Murrells Inlet speckled trout are keyed in on shrimp

Murrells Inelt speckled trout

For speck anglers, cold weather is welcome

Mother Nature didn’t want to give up summer this year. The warm, summer-like temperatures carried well into fall. And consequently, that delayed the speckled trout bite in South Carolina for more than six weeks.

But, they finally showed up. December is the premier period to catch speckled trout. And Murrells Inlet is a prime spot to catch a quick limit.

Dan Connelly of O-Fish-Al Expeditions is known for catching lots of big speckled trout in the fall. And he said that no matter what the weather looks like, there is always a period when he can put his clients on trout.

“The absence of cool weather this fall delayed the fall action,” said Connelly (843-241-7022). “But I tell my clients that the period between Thanksgiving and Christmas is always a safe period to expect trout to be here and feeding.”

South Carolina’s coast basically has two populations of speckled trout: a resident population and a migratory group. The migratory group moves down the eastern seaboard and will show up in the Murrells Inlet area when the water temperature drops into the mid to low-60s. This year, that cool water didn’t show up until the middle of November. As a result, the mullet migration remained active for a month longer than usual.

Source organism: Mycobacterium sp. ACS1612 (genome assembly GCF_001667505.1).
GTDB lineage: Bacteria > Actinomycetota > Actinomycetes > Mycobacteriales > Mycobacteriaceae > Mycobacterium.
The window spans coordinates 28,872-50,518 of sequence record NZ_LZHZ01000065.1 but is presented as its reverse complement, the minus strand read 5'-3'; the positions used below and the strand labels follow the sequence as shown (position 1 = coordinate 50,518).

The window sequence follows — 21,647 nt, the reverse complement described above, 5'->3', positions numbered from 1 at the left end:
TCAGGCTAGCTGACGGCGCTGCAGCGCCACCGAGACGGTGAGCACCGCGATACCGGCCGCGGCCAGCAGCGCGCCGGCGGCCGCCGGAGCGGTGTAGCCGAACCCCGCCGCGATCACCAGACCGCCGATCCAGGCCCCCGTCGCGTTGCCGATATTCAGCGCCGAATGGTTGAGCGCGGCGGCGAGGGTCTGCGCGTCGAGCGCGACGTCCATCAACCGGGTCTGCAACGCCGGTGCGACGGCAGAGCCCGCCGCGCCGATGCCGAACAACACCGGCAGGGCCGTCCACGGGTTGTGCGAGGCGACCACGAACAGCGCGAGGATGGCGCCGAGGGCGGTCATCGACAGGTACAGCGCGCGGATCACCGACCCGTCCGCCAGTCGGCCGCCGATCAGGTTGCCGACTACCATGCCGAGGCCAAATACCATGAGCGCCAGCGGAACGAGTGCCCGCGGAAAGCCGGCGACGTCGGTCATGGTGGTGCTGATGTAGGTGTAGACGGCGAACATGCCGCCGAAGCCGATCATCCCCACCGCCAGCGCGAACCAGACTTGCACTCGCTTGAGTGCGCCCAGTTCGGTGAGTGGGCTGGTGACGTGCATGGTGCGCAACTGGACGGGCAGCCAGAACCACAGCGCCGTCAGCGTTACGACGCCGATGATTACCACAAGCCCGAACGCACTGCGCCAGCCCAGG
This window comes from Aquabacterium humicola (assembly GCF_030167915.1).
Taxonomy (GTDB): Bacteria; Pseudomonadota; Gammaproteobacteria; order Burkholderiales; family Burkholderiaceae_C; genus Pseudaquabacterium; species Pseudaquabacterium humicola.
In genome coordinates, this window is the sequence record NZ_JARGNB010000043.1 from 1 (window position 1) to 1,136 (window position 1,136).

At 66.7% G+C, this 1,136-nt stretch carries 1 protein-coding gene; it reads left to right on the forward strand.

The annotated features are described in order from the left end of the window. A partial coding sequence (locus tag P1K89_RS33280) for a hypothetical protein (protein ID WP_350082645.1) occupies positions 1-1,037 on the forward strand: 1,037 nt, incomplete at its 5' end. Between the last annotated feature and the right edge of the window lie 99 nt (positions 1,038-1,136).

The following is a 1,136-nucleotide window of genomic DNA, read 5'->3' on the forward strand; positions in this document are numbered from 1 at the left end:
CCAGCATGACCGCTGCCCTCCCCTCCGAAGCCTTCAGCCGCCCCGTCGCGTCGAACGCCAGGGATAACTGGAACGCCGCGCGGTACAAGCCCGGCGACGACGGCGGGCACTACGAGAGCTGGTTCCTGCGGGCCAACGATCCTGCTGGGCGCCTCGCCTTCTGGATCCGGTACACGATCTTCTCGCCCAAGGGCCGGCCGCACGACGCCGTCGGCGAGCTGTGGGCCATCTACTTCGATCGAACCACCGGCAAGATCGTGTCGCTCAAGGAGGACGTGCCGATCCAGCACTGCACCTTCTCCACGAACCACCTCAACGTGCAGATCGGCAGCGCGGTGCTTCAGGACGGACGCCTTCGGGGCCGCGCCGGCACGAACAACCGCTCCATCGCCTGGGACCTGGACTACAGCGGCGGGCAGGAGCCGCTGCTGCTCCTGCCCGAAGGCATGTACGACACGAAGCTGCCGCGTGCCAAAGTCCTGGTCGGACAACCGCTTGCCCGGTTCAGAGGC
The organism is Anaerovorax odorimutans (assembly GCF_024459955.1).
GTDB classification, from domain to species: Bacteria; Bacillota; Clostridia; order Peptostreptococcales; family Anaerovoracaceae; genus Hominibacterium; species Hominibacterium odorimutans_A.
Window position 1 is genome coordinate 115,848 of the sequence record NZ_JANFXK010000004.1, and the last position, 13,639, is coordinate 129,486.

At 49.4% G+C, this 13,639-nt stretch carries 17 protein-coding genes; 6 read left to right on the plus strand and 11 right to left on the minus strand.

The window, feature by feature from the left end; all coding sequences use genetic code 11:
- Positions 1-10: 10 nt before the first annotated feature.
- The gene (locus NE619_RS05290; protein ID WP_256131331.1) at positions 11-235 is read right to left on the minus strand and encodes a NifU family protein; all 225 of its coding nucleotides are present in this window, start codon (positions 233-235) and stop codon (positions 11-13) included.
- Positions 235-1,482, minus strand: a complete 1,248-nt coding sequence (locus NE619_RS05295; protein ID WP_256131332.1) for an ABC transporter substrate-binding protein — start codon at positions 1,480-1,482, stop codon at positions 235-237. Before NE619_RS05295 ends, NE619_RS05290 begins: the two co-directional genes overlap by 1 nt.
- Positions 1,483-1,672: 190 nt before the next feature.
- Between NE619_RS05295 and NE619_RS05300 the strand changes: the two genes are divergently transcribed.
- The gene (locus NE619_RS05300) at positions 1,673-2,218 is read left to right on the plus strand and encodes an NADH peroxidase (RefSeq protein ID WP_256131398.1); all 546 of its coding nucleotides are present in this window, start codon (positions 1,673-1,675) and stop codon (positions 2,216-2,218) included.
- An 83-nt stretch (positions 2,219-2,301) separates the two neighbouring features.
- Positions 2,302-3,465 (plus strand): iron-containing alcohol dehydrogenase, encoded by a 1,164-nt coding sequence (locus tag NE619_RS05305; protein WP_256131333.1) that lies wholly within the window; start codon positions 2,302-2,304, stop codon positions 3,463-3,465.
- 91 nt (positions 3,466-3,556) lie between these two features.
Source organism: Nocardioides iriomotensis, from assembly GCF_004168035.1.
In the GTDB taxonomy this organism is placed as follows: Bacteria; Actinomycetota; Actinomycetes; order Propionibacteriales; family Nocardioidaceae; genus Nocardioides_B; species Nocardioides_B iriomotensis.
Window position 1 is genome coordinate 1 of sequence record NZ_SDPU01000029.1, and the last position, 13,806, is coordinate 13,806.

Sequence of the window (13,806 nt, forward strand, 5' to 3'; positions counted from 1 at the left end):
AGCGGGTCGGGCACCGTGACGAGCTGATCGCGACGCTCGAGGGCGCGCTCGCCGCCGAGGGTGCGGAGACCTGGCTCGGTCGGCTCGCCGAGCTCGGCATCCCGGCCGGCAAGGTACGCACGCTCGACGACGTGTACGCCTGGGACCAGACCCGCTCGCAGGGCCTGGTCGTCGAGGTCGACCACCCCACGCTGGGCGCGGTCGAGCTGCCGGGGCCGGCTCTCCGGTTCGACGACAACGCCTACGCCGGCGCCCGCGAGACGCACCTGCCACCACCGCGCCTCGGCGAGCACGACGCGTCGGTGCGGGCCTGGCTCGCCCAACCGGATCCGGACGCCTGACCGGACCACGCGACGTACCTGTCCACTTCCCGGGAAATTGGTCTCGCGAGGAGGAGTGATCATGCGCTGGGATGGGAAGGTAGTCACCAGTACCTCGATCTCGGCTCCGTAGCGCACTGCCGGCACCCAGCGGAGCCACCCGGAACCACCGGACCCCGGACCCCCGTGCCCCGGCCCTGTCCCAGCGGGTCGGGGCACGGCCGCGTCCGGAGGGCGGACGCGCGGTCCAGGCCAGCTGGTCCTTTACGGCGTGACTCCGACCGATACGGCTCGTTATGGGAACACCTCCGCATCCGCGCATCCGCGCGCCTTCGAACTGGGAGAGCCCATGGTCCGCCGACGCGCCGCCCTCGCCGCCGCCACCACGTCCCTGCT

“The mullet migration ends, but there are large groups of shrimp moving down the coast; that makes the trout key in on shrimp. This is when they start feeding hard in our area,” he said.

Connelly fishes all over the Murrells Inlet area. But his favorite places for big trout– and lots of them — are near the ocean.

Murrells Inlet speckled trout
Guide Dan Connelly relies on the jetties at the outlet of Murrells Inlet for many of his December speckled trout.

The jetties are a hot spot

“I like to fish the jetties and places near the jetties this time of year. The trout are feeding heavily on these big schools of shrimp,” he said, “which move down the beach and gravitate to the jetties for protection.

“The bigger shrimp stay in the open ocean most of the time, and they have no protection,” he said. “So when they are migrating and moving with the current, they come across the jetty structure and use it to hide within the crevices. The trout cruise along and pluck them out.”

Live shrimp fished under a slip cork is Connelly’s favorite bait. That’s what big trout are looking for and feeding on. But Connelly will also use artificial shrimp lures.

“When I use plastics, I love using D.O.A. shrimp because they have the best sink rate of any of the artificial shrimp. And the sink rate makes a huge difference. I prefer to use the ¼-ounce size in clear with gold glitter or clear with red glitter,” he said.

About Jeff Burleson 1311 Articles
Jeff Burleson is a native of Lumberton, N.C., who lives in Myrtle Beach, S.C. He graduated from N.C. State University with a degree in fisheries and wildlife sciences and is a certified biologist and professional forester for Southern Palmetto Environmental Consulting.

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